I also wish they'd have included in the disc's menus a series of chapter stops - like just about every other BD and DVD disc does! Here, you can jump ahead from chapter to chapter with your remote, but blindly - and I'd have liked to see the ability to jump straight to the songs, rather than just to different sections of the movie.
A Hard Day's Night has been given a good video treatment, though as mentioned it doesn't go all the way to the superior progressively scanned picture they should have. But it features a crisp and sharp black and white widescreen picture (1.66:1, so there'll be black bars to the sides of your widescreen HDTV) that's very watchable. As mentioned above, it doesn't feature that lovely 3D-like "depth" I've grown to love with many Blu-rays, but it's the best I've seen for this movie.
The audio is, on the whole, pretty good – leaping to very good when the lads start playing (or at least lip synching). The volume also leaps upward when the music starts, and that's just fine with me. The dts HD soundtrack is clean, though again the closest it comes to leaping from your speakers is when the music starts. I'd have liked to see better audio all around, but if they had to concentrate on one area they picked the right one.
Then there's the abundance of extras, though like the movie itself it appears to be a pretty straightforward porting over of the earlier DVD release's stuff. The most interesting of these, for fans of the group's music, have to be the interviews with Sir George Martin, the Beatles' producer and mentor, the man who moulded them in the studio and helped them become the musicians they were so capable of being (remember, none of the Beatles could read music!).
There's also a very interesting documentary “Things They Said Today” which is a fascinating look at the movie's genesis, featuring Martin, the producer, the director, the screenwriter, and more. It's highly entertaining, though as with most of the extras it isn't presented in true widescreen, so the images are stretched side to side, making everyone look short and fat.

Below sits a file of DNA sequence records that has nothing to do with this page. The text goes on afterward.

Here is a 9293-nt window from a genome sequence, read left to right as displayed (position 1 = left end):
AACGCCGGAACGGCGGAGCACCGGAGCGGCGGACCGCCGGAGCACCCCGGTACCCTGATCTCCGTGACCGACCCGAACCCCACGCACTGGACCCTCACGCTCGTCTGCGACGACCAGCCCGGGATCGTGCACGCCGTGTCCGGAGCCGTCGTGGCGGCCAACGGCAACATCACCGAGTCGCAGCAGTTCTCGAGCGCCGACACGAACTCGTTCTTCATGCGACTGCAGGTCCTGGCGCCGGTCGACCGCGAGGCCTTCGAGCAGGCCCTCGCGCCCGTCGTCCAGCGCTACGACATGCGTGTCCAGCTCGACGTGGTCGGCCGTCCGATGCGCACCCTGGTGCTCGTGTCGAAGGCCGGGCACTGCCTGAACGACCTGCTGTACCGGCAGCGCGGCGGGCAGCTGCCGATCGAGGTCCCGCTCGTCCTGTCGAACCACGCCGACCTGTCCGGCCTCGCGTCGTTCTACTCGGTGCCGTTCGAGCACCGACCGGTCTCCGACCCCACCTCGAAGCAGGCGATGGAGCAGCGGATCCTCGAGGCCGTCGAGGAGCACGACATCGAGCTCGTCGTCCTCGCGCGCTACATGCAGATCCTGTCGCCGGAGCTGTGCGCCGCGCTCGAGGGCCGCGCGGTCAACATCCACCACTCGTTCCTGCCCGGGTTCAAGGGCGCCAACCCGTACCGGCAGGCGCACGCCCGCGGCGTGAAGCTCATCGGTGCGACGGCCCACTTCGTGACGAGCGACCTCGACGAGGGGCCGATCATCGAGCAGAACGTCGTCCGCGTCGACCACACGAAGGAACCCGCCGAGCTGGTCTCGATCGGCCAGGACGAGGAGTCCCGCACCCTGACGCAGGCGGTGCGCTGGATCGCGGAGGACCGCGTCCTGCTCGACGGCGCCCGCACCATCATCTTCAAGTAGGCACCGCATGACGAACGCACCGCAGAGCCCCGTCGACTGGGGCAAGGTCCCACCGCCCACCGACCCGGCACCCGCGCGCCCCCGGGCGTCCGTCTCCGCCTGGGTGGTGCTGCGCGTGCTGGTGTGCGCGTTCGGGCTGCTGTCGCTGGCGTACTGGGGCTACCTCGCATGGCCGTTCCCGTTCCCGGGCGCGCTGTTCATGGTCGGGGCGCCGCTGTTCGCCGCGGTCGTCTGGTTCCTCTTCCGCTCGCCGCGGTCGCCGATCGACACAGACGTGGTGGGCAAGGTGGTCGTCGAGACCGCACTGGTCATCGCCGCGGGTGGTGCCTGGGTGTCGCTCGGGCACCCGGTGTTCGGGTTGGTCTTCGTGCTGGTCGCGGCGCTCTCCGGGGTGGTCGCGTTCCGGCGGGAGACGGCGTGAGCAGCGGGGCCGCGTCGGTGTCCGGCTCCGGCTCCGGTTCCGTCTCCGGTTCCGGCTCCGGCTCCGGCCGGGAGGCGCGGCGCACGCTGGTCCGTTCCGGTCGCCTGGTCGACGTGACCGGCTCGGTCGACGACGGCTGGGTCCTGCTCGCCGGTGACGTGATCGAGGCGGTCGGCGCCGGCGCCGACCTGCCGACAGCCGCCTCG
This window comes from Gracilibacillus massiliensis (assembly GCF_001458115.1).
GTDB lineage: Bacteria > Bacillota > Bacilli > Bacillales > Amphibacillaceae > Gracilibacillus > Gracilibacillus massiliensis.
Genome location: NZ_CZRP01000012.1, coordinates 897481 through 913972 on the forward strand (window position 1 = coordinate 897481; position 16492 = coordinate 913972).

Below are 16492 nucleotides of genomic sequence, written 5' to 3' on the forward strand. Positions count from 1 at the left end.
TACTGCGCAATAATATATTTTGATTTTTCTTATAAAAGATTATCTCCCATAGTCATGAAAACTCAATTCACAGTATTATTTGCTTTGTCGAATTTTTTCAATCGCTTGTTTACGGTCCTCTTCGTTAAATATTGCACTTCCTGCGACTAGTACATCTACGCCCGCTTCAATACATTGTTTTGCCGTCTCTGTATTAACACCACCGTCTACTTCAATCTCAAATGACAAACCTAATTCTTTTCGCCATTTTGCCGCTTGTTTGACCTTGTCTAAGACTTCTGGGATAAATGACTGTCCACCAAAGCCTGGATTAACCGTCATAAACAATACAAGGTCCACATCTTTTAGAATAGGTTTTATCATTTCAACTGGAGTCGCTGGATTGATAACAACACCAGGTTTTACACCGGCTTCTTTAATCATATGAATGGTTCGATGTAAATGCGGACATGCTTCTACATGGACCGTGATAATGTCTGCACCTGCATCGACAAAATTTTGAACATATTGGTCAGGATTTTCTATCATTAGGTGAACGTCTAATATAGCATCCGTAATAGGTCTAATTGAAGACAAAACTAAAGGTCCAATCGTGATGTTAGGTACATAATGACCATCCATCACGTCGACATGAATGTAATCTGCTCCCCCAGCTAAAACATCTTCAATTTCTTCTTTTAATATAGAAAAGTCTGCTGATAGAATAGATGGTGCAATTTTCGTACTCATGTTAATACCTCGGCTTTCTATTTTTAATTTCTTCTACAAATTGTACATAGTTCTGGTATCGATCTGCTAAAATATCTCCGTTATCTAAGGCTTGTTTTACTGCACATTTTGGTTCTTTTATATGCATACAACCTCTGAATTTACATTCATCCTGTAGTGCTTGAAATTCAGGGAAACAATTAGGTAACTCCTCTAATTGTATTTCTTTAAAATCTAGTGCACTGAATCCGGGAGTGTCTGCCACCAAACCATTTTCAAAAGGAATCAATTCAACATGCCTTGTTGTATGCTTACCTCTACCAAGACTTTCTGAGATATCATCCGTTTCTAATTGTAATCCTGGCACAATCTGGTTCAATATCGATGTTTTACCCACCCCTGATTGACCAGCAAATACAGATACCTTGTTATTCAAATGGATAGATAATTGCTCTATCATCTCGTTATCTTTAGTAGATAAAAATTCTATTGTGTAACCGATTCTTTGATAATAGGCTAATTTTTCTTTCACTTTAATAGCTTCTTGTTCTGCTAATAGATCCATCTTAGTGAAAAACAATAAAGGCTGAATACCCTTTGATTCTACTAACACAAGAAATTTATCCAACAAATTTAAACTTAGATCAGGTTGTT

Other sections of the special features include: Their Production Will Be Second To None (which features four videos) - With The Beatles (The cast, via seven videos) - Working Like A Dog ( The Production Crew, as told in four videos) - Busy Working Overtime (two videos) - Such A Clean Old Man! - I've Lost My Little Girl - Taking Testimonial Pictures - Dressed To The Hilt - Dealing With "The Men From The Press" - They And I Have Memories - Hitting The Big Time In the USA. In all, it's nearly 200 minutes of bonus footage and there's plenty of meat to get your Beatle-nut-stained teeth into!
It's great stuff, in all, though rather than stretching the 1.33:1 images I'd rather they'd left black bars to the sides so the picture wouldn't be distorted - since TV burn-in is pretty well a thing of the past now.
But talk about a wonderful time capsule! A Hard Day's Night is a terrific look at Beatlemania and the fab four from Liverpool who were at its center.
A Hard Day's Night, from Alliance Atlantis Home Video
Jim Bray's columns are available from the TechnoFile Syndicate.